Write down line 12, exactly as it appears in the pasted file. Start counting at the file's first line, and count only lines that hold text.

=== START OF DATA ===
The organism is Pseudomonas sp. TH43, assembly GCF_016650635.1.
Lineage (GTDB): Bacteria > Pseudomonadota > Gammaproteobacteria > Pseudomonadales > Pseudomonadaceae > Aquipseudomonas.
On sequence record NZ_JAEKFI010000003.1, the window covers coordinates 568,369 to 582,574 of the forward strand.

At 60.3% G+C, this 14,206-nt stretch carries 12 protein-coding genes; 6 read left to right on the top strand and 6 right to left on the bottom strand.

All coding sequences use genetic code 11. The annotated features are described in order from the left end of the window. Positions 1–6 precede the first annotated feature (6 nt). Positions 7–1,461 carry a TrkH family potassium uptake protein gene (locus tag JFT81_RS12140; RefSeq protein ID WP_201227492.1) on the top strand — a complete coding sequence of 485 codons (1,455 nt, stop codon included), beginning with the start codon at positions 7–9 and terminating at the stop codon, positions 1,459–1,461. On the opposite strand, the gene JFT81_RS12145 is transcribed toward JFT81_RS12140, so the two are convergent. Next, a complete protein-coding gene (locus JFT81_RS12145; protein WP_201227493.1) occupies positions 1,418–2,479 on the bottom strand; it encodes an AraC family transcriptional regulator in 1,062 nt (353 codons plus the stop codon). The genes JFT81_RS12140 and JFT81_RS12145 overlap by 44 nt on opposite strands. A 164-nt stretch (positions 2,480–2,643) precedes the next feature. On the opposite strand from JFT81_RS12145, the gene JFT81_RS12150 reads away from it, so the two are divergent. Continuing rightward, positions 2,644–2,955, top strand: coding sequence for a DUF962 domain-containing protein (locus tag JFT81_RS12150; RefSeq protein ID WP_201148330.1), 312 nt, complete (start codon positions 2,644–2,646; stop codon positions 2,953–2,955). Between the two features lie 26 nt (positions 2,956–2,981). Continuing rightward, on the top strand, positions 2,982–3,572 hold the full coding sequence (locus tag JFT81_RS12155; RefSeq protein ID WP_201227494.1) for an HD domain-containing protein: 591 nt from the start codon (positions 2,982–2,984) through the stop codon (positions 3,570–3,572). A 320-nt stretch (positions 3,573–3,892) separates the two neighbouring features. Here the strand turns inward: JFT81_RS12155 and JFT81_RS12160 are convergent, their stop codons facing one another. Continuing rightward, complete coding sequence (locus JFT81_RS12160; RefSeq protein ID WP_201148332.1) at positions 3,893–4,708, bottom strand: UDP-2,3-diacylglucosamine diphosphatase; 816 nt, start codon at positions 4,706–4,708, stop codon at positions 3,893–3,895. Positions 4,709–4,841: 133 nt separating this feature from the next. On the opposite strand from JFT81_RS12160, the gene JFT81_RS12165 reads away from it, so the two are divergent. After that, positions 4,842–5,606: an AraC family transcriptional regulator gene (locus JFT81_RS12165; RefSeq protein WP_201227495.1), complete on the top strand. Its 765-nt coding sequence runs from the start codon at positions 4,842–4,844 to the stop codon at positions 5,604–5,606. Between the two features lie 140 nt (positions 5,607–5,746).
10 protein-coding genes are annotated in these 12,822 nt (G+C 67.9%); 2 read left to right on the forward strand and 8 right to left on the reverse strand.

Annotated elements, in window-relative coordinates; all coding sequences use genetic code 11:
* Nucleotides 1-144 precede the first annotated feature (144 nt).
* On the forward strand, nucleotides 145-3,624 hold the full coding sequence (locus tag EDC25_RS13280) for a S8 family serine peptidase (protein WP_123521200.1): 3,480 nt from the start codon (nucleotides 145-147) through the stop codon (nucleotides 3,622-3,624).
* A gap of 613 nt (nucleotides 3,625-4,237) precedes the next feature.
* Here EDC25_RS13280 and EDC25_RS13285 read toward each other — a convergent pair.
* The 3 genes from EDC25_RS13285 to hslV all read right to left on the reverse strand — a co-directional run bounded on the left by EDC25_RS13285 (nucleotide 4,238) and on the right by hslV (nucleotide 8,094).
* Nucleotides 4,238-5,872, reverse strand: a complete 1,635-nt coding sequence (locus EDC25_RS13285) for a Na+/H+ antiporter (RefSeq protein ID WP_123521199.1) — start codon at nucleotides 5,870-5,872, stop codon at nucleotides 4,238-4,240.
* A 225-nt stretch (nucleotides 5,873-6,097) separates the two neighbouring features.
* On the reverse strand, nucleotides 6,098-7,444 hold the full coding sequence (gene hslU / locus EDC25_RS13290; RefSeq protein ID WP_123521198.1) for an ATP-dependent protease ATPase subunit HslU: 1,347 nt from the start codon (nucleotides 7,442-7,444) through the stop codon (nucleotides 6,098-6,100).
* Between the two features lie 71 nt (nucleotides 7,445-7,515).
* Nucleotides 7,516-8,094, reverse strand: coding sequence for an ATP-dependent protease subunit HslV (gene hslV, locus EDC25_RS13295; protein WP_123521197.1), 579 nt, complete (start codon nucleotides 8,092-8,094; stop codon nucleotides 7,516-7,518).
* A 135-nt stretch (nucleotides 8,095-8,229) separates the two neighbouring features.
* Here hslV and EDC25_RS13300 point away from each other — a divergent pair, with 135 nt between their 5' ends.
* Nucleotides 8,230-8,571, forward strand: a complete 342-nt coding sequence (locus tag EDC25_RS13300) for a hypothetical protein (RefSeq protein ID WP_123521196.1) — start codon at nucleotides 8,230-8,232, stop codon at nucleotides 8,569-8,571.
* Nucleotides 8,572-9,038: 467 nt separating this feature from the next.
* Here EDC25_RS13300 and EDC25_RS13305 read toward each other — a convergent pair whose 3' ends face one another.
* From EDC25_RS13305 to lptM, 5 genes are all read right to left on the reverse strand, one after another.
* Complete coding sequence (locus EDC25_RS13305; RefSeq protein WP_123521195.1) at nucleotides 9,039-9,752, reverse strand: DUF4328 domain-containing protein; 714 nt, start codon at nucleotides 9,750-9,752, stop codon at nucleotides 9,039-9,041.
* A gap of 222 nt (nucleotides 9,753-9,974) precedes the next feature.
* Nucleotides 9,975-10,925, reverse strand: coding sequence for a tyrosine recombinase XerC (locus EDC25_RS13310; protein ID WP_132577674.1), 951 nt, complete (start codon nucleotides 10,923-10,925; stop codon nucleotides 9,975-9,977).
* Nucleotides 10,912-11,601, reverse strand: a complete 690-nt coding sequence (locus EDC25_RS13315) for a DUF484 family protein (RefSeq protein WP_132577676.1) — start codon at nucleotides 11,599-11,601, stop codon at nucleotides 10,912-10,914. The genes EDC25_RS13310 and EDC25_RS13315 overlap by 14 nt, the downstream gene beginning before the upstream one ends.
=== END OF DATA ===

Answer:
* The 3 genes from EDC25_RS13285 to hslV all read right to left on the reverse strand — a co-directional run bounded on the left by EDC25_RS13285 (nucleotide 4,238) and on the right by hslV (nucleotide 8,094).